The area around the mic was crowded with speakers, dignitaries and their entourages. Wearing a black suit, black tie and white shirt, Dr. King edged through the melee towards the podium. All people could see was a speck. And they listened to it.
Dr. King started slowly, and stuck close to his prepared text. As he moved towards his final words, it seemed that he could sense that he was falling short. He hadn’t locked into that power he so often found.
Then, behind him, Mahalia Jackson cried out: “Tell ‘em about the dream, Martin.” Jackson had a particularly intimate emotional relationship with King. Jackson shouted again: “Tell ‘em about the dream.”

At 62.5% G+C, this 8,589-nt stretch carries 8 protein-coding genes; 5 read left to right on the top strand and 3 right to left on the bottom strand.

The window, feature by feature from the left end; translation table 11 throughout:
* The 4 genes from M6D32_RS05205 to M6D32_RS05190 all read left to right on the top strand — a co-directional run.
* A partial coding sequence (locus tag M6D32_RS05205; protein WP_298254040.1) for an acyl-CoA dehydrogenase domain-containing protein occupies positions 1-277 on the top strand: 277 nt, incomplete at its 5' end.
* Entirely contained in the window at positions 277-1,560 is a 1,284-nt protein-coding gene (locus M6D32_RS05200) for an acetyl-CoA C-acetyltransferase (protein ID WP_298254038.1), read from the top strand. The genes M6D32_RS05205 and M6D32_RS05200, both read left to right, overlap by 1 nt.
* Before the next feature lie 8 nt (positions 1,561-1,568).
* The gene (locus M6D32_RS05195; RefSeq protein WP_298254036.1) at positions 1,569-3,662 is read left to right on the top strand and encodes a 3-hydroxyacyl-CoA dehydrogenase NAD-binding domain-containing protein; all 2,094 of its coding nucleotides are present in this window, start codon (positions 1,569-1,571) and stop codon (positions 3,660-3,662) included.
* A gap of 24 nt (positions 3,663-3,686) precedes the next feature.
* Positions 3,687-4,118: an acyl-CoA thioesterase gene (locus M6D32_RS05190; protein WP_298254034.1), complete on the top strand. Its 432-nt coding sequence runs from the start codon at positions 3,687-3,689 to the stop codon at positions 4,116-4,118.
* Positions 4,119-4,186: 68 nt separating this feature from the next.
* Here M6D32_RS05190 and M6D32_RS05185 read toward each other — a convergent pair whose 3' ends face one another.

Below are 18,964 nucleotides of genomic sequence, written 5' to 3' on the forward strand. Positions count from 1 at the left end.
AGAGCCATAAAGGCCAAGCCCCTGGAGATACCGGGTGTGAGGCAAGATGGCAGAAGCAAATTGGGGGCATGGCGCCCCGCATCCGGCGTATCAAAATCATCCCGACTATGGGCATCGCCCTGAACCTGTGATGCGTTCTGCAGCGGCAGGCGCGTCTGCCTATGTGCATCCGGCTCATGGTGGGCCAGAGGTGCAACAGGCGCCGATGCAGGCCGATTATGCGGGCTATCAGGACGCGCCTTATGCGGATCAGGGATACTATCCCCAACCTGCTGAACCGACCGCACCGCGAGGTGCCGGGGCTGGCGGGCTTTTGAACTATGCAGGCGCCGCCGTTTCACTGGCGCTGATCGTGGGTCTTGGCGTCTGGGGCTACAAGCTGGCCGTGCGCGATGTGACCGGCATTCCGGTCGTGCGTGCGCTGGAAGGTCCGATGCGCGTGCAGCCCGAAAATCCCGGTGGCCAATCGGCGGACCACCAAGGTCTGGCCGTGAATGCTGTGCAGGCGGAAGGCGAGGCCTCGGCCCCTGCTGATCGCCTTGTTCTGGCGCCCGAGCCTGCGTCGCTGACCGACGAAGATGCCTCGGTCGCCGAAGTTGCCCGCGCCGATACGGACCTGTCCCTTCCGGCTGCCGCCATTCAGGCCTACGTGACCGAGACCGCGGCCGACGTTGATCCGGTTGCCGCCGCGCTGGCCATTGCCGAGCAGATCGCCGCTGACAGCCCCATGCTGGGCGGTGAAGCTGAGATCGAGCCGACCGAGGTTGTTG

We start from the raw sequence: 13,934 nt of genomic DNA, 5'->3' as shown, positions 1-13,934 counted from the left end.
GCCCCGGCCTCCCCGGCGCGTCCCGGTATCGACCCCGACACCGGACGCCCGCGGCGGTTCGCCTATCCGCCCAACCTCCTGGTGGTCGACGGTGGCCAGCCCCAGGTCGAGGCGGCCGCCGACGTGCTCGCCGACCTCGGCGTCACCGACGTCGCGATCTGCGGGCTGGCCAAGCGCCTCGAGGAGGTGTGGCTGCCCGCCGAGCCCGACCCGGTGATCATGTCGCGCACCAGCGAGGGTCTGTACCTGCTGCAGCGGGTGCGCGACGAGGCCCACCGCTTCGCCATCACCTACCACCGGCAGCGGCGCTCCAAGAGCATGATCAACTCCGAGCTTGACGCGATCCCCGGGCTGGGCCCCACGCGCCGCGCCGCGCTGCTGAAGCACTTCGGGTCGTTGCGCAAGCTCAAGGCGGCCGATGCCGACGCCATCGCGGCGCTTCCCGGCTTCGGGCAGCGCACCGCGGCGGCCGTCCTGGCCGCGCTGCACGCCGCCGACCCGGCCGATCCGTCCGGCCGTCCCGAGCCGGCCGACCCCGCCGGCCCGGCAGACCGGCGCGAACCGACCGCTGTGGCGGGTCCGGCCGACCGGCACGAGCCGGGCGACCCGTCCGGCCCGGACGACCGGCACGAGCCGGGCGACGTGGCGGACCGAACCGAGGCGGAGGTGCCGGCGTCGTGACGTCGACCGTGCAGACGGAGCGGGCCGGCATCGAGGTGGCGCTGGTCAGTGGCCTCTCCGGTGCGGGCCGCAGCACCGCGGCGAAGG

Then Dr. King grabbed the podium and set his prepared text to his left. When he was reading from his text, he stood like a lecturer. The moment he set that text aside, he took on the stance of a Baptist preacher.
Months later, Dr. King said: “I started out reading the speech, and I read it down to a point. The audience response was wonderful that day… And all of a sudden this thing came to me that… I’d used many times before… ‘I have a dream.’ And I just felt that I wanted to use it here… I used it, and at that point I just turned aside from the manuscript altogether. I didn’t come back to it.”